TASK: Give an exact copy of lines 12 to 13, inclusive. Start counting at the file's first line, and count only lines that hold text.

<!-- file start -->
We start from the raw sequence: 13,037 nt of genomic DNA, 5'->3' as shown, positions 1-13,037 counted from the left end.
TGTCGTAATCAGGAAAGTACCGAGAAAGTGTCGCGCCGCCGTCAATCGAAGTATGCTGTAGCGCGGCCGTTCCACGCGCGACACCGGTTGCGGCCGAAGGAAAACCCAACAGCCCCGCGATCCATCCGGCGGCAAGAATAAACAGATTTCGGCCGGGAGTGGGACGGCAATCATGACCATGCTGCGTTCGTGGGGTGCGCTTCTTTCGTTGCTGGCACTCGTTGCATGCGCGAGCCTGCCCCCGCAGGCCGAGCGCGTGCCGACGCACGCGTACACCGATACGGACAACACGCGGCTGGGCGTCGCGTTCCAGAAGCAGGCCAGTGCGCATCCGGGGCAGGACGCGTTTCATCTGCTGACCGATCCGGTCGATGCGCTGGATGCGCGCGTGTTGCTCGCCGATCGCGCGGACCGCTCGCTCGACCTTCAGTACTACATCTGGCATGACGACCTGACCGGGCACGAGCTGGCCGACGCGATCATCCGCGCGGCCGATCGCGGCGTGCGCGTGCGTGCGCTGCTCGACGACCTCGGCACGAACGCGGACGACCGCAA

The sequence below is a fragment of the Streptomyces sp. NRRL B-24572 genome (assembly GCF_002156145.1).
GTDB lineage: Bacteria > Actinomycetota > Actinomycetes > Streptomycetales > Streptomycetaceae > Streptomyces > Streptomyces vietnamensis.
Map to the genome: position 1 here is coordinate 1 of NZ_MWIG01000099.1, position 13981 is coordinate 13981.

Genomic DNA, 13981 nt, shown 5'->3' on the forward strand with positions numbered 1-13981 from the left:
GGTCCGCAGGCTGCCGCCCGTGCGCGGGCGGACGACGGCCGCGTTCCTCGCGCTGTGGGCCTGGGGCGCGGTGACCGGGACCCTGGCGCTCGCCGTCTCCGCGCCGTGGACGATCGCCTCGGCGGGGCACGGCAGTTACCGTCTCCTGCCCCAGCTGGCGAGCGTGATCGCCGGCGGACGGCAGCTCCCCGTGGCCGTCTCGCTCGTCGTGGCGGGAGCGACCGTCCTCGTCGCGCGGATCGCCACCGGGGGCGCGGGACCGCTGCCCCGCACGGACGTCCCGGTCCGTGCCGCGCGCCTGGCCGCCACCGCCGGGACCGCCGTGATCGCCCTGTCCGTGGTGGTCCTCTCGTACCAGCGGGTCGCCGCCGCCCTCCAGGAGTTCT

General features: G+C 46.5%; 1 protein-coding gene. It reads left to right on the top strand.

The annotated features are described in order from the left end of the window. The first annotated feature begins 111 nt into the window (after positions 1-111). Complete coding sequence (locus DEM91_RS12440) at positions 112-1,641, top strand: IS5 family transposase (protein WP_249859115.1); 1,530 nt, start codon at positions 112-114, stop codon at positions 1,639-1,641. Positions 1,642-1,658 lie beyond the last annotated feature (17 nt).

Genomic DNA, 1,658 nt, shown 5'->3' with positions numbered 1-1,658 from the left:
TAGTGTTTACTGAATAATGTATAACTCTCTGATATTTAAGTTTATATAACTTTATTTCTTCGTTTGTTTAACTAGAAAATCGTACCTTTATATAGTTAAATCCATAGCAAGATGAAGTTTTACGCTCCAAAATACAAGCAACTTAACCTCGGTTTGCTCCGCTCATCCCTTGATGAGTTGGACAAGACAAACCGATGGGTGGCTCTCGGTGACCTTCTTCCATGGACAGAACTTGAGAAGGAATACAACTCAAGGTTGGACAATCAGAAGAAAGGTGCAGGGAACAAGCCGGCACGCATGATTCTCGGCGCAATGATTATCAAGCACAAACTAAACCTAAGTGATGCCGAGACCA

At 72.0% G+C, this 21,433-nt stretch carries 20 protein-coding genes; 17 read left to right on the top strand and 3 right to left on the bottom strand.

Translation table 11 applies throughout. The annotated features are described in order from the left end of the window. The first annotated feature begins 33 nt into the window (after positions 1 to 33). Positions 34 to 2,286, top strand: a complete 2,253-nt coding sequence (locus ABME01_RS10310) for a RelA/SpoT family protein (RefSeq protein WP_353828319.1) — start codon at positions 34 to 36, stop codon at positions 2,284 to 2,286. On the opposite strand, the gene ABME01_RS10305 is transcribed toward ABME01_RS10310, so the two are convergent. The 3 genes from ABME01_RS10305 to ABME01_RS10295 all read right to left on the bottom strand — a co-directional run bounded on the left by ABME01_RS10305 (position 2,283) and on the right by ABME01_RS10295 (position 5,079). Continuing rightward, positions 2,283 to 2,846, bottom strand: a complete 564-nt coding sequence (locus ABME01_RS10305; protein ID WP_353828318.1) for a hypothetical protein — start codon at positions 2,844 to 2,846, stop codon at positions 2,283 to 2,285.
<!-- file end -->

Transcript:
At 72.0% G+C, this 21,433-nt stretch carries 20 protein-coding genes; 17 read left to right on the top strand and 3 right to left on the bottom strand.

Translation table 11 applies throughout. The annotated features are described in order from the left end of the window. The first annotated feature begins 33 nt into the window (after positions 1 to 33). Positions 34 to 2,286, top strand: a complete 2,253-nt coding sequence (locus ABME01_RS10310) for a RelA/SpoT family protein (RefSeq protein WP_353828319.1) — start codon at positions 34 to 36, stop codon at positions 2,284 to 2,286. On the opposite strand, the gene ABME01_RS10305 is transcribed toward ABME01_RS10310, so the two are convergent. The 3 genes from ABME01_RS10305 to ABME01_RS10295 all read right to left on the bottom strand — a co-directional run bounded on the left by ABME01_RS10305 (position 2,283) and on the right by ABME01_RS10295 (position 5,079). Continuing rightward, positions 2,283 to 2,846, bottom strand: a complete 564-nt coding sequence (locus ABME01_RS10305; protein ID WP_353828318.1) for a hypothetical protein — start codon at positions 2,844 to 2,846, stop codon at positions 2,283 to 2,285.